FIG. 2E illustrates a partial detailed view of body portion 18b and tip portion 25b of inner penetrator 14b, as well as a portion of tip portion 30b of outer sheath 12b, of introducer 10b. In this embodiment, tip portion 25b of inner penetrator 14b includes three transition regions 26b, which may provide a transition between the cross-sectional shape and size of body portion 18b and the cross-sectional shape and size of tip end 20b. Transition regions 26b include a tip transition region 36b, a middle transition region 37b, and a body transition region 38b. Tip transition region 36b has a substantially circular cross-section extending along the length of tip transition region 36b and tapering slightly toward tip end 20b. Middle transition region 37b has a substantially circular and constant cross-section along the length of middle transition region 37b. Thus, in this embodiment, middle transition region 37b is not tapered. Body transition region 38b has a cross-section that transitions from the cross-section of body portion 18b, which may substantially match the cross-section of lumen 28b of outer sheath 12b. In a particular embodiment, body transition region 38b transitions from a substantially oval cross-section adjacent body portion 18b to a substantially circular cross-section adjacent middle transition region 37b. Body transition region 38b may have a more severe taper than tip transition region 36b.

The materials and dimensions of one or more of tip transition region 36b, middle transition region 37b, and body transition region 38b may be selected to provide substantial flexibility to tip region 25b such that inner penetrator 14b may flex around particular features in the body, and such that when the inner penetrator 14b is advanced along a guide wire, tip regions 25b may flex to substantially follow flexures in the guide wire such that the guide wire is not significantly displaced by the advancing tip region 25b of inner penetrator 14b.

For example, the wall thickness of tip transition region 36b, denoted as thickness “Tipt,” may decrease toward tip end 20b. In some embodiments, the wall thickness Tipt of tip transition region 36b is less than or approximately equal to 0.02 inches at its thickest point along tip transition region 36b. The wall thickness Tipt of tip transition region 36b may be less than 0.01 inches at tip end 20b. In a particular embodiment, the wall thickness Tipt is approximately 0.006 inches at tip end 20b. The decreased wall thickness, Tipt, of tip transition region 36b toward tip end 20b may provide for increased flexibility of tip transition region 36b. In addition, as shown in FIG. 2E, both the inner diameter, denoted as “IDipt,” and the outer diameter, denoted as “ODipt,” of tip transition region 36b may decrease or taper toward tip end 20b. The tapered outer diameter ODipt and reduced wall thickness, Tipt, of tip transition region 36b at tip end 20b may provide a relatively smooth transition between tip end 20b and a guide wire extending through tip opening 21b. Such smooth transition may reduce or eliminate the likelihood of the juncture between tip end 20b and a guide wire getting stuck or caught up, or pushing tissue forward, as inner penetrator 14b is advanced within the body.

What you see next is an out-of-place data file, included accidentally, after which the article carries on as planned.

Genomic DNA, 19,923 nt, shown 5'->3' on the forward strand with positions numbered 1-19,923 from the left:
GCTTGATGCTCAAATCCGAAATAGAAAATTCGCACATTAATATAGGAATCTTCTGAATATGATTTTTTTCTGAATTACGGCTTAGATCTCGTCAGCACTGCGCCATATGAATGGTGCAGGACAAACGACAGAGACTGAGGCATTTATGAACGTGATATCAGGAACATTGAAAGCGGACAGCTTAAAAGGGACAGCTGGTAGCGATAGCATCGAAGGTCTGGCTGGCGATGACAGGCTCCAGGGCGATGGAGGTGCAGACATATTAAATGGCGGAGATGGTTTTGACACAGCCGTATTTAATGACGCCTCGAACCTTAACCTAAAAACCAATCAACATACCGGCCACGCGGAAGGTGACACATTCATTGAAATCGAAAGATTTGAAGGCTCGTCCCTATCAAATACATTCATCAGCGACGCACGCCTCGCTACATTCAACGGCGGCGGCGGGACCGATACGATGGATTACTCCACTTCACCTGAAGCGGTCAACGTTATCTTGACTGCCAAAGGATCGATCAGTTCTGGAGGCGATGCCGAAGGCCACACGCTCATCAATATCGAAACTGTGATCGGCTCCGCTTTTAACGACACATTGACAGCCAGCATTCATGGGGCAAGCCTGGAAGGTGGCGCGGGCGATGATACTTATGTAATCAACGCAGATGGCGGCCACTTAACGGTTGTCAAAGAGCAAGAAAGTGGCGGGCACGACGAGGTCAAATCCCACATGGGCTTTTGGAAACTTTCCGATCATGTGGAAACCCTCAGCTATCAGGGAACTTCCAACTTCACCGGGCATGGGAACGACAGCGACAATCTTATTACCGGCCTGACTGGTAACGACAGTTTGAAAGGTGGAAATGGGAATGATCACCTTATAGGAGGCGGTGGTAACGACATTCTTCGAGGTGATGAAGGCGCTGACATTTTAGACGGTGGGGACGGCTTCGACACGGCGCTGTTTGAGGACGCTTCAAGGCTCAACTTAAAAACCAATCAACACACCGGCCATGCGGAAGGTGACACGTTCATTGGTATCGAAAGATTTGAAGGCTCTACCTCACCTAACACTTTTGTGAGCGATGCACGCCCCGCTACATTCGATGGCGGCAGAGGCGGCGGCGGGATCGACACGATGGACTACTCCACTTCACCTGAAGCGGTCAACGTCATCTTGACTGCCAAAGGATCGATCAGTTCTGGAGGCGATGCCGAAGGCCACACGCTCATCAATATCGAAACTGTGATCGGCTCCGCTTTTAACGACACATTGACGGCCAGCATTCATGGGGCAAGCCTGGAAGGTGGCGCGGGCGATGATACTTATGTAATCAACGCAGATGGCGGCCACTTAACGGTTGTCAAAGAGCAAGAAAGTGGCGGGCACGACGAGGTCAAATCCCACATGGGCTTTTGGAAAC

The tapered inner diameter IDipt may provide for a tight or close fit at tip end 20b with a guide wire running through opening 22b of inner penetrator 14b. In some embodiments, the tapered inner diameter IDipt provides for an interference fit between inner penetrator 14b and a guide wire, at least at tip end 20b of inner penetrator 14b.

In addition, the length of tip transition region 36b, denoted as length “Lipt,” compared to wall thickness Tipt, inner diameter ID and/or outer diameter OD, may be selected to provide desired flexibility of tip transition region 36b. For example, the ratio of the length Lipt to wall thickness Tipt at the thickest point may be greater than or approximately equal to 20 to 1. As another example, the ratio of the length Lipt to outer diameter ODipt may be greater than or approximately equal to 2.5 to 1. Such configuration and dimensions may provide desired flexibility for tip transition region 36b.